A student’s story of coming out to her conservative Asian mother

Maria Ly
Staff Writer

Rumbling stomach, teary eyes, and thoughts of running into the middle of the highway. These were my lowest moments after I sat through a grueling, at-home conversion therapy session with my mother. 

National Coming Out Day is today. When I think about coming out, I think about fear, strength, and probably the worst and best moments of my life. 

I remember sitting in my high school cafeteria when my sister told me that my mom found my diaries and that she called her. I remember crying in the counselor’s office waiting for my mom, begging the counselor to “please don’t let her take me.” I remember seeing my mom with no makeup in public for the first time.

I remember the words of hate yelled at me from someone who was supposed to love me. I remember the tight grip she had on my wrist when she dragged me out of the school. 

I remember the sermons that spewed out homophobia my mother made me watch. I remember the videos of testimonies of women to afraid to speak their truth, claiming that they changed and that I could to.

I remember the highlighted Bible quotes and the dry throat I got from reciting it aloud so many times. I remember the bruises on my knees from kneeling down in prayer for so long, my mother telling me exactly what to pray. Sorry God. 

I remember the pain in my heart when lying in my bedroom thinking of ways to kill myself. I remember telling my mom it was a phase.

“Good,” she said. 

I remember my confidence and self-esteem being sucked out of me the minute she closed my bedroom door. I remember the years of trying to change and fear of people finding out. I didn’t want to be gay anymore because that meant my mom will never love me. 

I remember looking in the mirror and coming out to myself, and the wholeness I felt. I remember her, her beauty, her laugh, her smell. I remember a lot of girls. I remember my first kiss, my first date, my first girlfriend. I remember saying, “Fuck it,” and telling my older sister.

I remember the relief. I remember telling my friends, my younger siblings, my aunt, my cousin, my classmates, and my coworkers. I remember that feeling of freedom and all that emotional burden falling off my back. I finally felt like I was living.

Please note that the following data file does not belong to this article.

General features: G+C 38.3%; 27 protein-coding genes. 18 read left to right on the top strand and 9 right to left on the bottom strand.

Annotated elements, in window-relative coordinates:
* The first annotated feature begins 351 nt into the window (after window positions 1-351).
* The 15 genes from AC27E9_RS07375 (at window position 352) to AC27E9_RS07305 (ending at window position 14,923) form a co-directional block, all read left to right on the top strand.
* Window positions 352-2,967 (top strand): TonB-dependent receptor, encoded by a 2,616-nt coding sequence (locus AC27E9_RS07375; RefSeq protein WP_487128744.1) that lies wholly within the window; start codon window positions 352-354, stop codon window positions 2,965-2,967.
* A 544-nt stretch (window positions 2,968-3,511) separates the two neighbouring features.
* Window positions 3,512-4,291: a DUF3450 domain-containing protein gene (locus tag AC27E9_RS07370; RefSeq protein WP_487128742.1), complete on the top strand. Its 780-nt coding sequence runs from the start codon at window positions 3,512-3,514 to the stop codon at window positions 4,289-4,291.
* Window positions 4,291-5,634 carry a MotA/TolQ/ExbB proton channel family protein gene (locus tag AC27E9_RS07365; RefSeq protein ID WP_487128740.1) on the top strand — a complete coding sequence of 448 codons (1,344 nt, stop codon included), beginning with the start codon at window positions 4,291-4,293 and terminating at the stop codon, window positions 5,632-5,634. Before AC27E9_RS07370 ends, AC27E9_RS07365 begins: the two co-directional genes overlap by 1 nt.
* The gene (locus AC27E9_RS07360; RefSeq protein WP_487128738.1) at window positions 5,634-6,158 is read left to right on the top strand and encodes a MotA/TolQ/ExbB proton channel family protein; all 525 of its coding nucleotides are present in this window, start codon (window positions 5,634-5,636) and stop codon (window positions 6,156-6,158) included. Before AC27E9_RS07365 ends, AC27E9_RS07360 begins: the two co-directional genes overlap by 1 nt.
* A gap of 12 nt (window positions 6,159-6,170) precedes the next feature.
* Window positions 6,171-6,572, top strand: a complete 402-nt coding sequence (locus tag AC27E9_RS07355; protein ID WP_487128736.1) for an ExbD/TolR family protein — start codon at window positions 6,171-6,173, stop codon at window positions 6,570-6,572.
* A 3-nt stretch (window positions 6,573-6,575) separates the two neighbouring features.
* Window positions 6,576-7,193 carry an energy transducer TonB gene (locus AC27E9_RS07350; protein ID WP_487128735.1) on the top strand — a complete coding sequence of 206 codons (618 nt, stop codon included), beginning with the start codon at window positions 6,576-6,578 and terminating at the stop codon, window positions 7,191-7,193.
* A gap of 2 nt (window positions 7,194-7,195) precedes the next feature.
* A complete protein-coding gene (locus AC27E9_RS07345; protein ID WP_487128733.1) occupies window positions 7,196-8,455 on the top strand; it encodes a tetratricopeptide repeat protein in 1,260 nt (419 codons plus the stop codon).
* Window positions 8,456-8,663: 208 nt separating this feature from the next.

I used to think the phrase, “things will get better,” was just something that people said but didn’t actually happen. Just some lame motivational quote. For me things got better, but some things still suck. I think I’m ok with that.

My coming out story is not over, in fact it feels like it just started. However, for once, I’m finally brave enough to say, “I’m so gay.” 

Feature photo by Maria Ly | MSU Reporter.

One thought on “A student’s story of coming out to her conservative Asian mother

  • Daniel Sebold

    Beautifully written. However, I sense the article leads one to believe that Asians are conservative about homosexuality and need to catch up to Americans on the coming out phenomenon. CNN a few years ago did a story on Japan and how supposedly homophobic that culture is. This is fake news, of course, for any of us who have traveled there as there are ads on you tube for a Japanese gay teenage boy prep school love movie, a gay version of the novel, A Separate Peace. You can download the Japanese movie, Waterboys, on You Tube complete, about a boys synchronized swimming team and its theme of homophobia. In America such a film would be censored as gay pedophilia. On the internet there are lots of photos of Japanese gay couples as well as straight Japanese males wearing hanzubon short shorts and swimming attire that are today considered too gay for American culture. I defy you to find a pair of Speedoes or Arena swimming ware or short short runners at pro gay/transgender Target in the men and boys departments. There seems to be very little choice these days other than knee length shorts and swimming suits for American males, gay or straight, in our land of unbridled capitalism. A look at the latest New York City gay pride parade on You Tube is proof that gay males have far more strict hemline restrictions on their bodies than they did in the sixties and seventies. In fact, Speedoes and short shorts on males go all the way back to the first Tarzan movie in 1932 and were worn in every decade up until 1988. Check out photos of Johnny Weismuler from in his 1930’s bikini on the internet. I don’t think you can find a sex object male swimmer in the American media today. Marks Spitz from from the 1968 Olympic Team is a long lost memory. All you will find is Kim Kardassians bum shown to you your Yahoo News page.

    You wont’t find this type of homophobic sexism discussed in your Gender Studies class. It is taboo. There is, however, no problem finding this stuff at Robinson’s Deparment stores in nearby Bangkok (Thailand is well known for its gay/transgender katoui boys) or here in Siem Reap, Cambodia in the Old Market, or strangely enough, in the souks of Saudi Arabia where I have lived, where men and women’s bikinis are sold to Saudis for use in private beaches and private clubs. I have traveled in China and know very little about the culture’s overall attitudes towards homosexuality, though I did witness the phenomenon while there and noticed that there is or was at the time far less sexism and homophobia in the clothing styles than what you currently find in the land of the free.

    Daniel Sebold
    MSU alumnus and retired English teacher living in Siem Reap, Cambodia


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